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They are commonly called Amaryllis, or amarillids, of large flowers of South American origin; actually their botanical name is hippeastrum. The amaryllis (we do not call them hippeastri because this name is practically never used in Italy to indicate these plants) have been cultivated as flat bulbous plants for many decades; over time many hybrids have been produced, so much so that nowadays in the nursery there are almost only hybrids, while the botanical species are reserved for connoisseurs and collectors.
It is generally large bulbs, with round bulbs that exceed even 10-12 cm in diameter; in spring the bulb produces long leathery ribbon-like leaves, which can easily reach 45-50 cm in length, dark green and shiny; between the leaves in late spring or in summer a thick fleshy trunk rises, which bears some large trumpet flowers. Amaryllis flowers are generally red, pink or orange in color, but there are hybrids of the common air, with white and rarely yellow flowers.
Each bulb produces 3-6 long leaves, up to two floral stems, and on each stem can bloom up to 5_6 flowers. In fact this happens only if the bulb is well cultivated and "fattened" in the previous season; if the cultivation is not correct and the plant cannot produce sufficient reserves for the following year, we will probably have to settle for 1-2 flowers. After flowering the leaves are still vegetating for weeks, and when autumn arrives they dry up, allowing the bulb to come into vegetative rest.
Grow the Amaryllis
In South America there are several species of Hippeastrum, but in the nursery we mere mortals will find only modern hybrids, and therefore we can describe what are the best cultural treatments for the latter, which, unlike the various botanical species, have similar cultivation needs.
As we said before, these are deciduous bulbous plants; this means that in order to get new flowers and lush vegetation year by year, we will have to allow our bulbous plant to rest during the winter, entering dormancy. To allow this, as soon as the foliage dries up, we will have to suspend the watering and place our jar of amaryllis in a cool place, with temperatures no higher than 10-12 degrees, dry and not too bright.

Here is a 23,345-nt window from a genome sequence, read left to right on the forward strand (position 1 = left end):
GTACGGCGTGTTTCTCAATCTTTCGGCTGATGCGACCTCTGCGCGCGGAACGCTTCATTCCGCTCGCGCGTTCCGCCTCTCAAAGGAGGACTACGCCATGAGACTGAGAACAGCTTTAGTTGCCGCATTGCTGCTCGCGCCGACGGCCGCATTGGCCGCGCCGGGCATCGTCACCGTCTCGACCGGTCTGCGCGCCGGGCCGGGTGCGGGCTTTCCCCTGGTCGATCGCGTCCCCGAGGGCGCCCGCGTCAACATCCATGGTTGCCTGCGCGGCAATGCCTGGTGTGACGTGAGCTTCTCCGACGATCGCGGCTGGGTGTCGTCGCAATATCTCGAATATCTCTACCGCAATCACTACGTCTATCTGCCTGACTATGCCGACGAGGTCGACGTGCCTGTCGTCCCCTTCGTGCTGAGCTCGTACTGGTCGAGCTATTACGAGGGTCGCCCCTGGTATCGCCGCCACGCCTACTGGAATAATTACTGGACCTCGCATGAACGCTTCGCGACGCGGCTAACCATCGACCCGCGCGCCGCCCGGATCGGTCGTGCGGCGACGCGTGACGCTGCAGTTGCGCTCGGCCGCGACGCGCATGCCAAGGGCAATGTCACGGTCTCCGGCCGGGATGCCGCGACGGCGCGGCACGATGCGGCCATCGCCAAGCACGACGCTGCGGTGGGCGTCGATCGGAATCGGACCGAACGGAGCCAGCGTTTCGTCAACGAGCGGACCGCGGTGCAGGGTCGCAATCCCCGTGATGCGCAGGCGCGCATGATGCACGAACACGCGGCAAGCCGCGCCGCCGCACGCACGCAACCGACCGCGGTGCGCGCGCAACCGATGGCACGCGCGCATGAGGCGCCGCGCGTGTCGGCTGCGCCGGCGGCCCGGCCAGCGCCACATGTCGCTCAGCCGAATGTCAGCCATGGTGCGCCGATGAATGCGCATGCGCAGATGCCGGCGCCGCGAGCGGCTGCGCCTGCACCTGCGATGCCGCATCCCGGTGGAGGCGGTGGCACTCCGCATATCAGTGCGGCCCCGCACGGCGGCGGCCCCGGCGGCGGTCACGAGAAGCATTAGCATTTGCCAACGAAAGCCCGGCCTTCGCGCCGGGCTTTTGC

The following spring the bulb will start to sprout again, only then we will resume watering, and we will place the pot in a place where it receives at least a few hours of direct sunlight every day.
We avoid exposures in full sun for long hours, especially with regards to potted specimens.
These plants originally come from areas with a fairly cool winter climate, and many species can withstand short frosts of low entity; in general amaryllis in Italy can be grown outdoors, in the open ground, only in southern areas, where the winter climate is mild, and frosts are only sporadic.
In the rest of Italy the amaryllis is to be considered a non-rustic plant, and therefore at the arrival of the cold, in autumn, it should be placed in a place sheltered from frost.
In the spring let's remember to water the plant every time the soil is dry, avoiding to leave it soaked for a long time; and every 10-12 days we mix a good fertilizer for bulbous plants or flowering plants with the irrigating water.
In pot or in the open ground
The bulbs are large, generally they are cultivated in pots, positioning them with the apex that emerges from the ground, in rather small pots, as it seems that they bloom better if they are placed in not excessively large containers; they produce a bell'apparato radical, very broad and branched, so it would be appropriate to repot each year, when the leaves are dried, when we put them in the cool for the period of vegetative rest.
If desired they can be grown outdoors, in areas with a mild climate, or away from frost, on a terrace, or in a large vase near the house, facing south. In this case it is good to bury the amaryllis slightly deeper, and possibly even mulch them when the cold arrives; in this way the soil and the mulch will make the bulb less exposed to the cold.
For these plants a good universal soil is used, mixed with sand or pumice stone, to increase its drainage.
Propagate the amaryllis
Amaryllis hardly produce bulbils, but if this happens it is advisable to move the small bulbs into individual pots, so that they can grow, without taking up space from the bulb that produced them; a young bulbillo takes about 2-3 years to grow, before it can bloom. From a bulbillo flowers are produced identical to the bulb from which they were taken.
Amaryllis also propagate by seed, but unfortunately many hybrids are sterile, and their seeds do not give rise to small plants; in addition to this, since the amaryllis are all hybrids on the market, it is difficult to predict how the flowers of the new plants will look. Often it happens that the plants produced from seed are of poor quality, but it is not said, and therefore it is always pleasant to try their luck, to see what plants we will get from small seeds; a plant originating from seed takes a few years to flower, so we will have to treat it for quite a while, keeping our curiosity alive for the flowers that will come.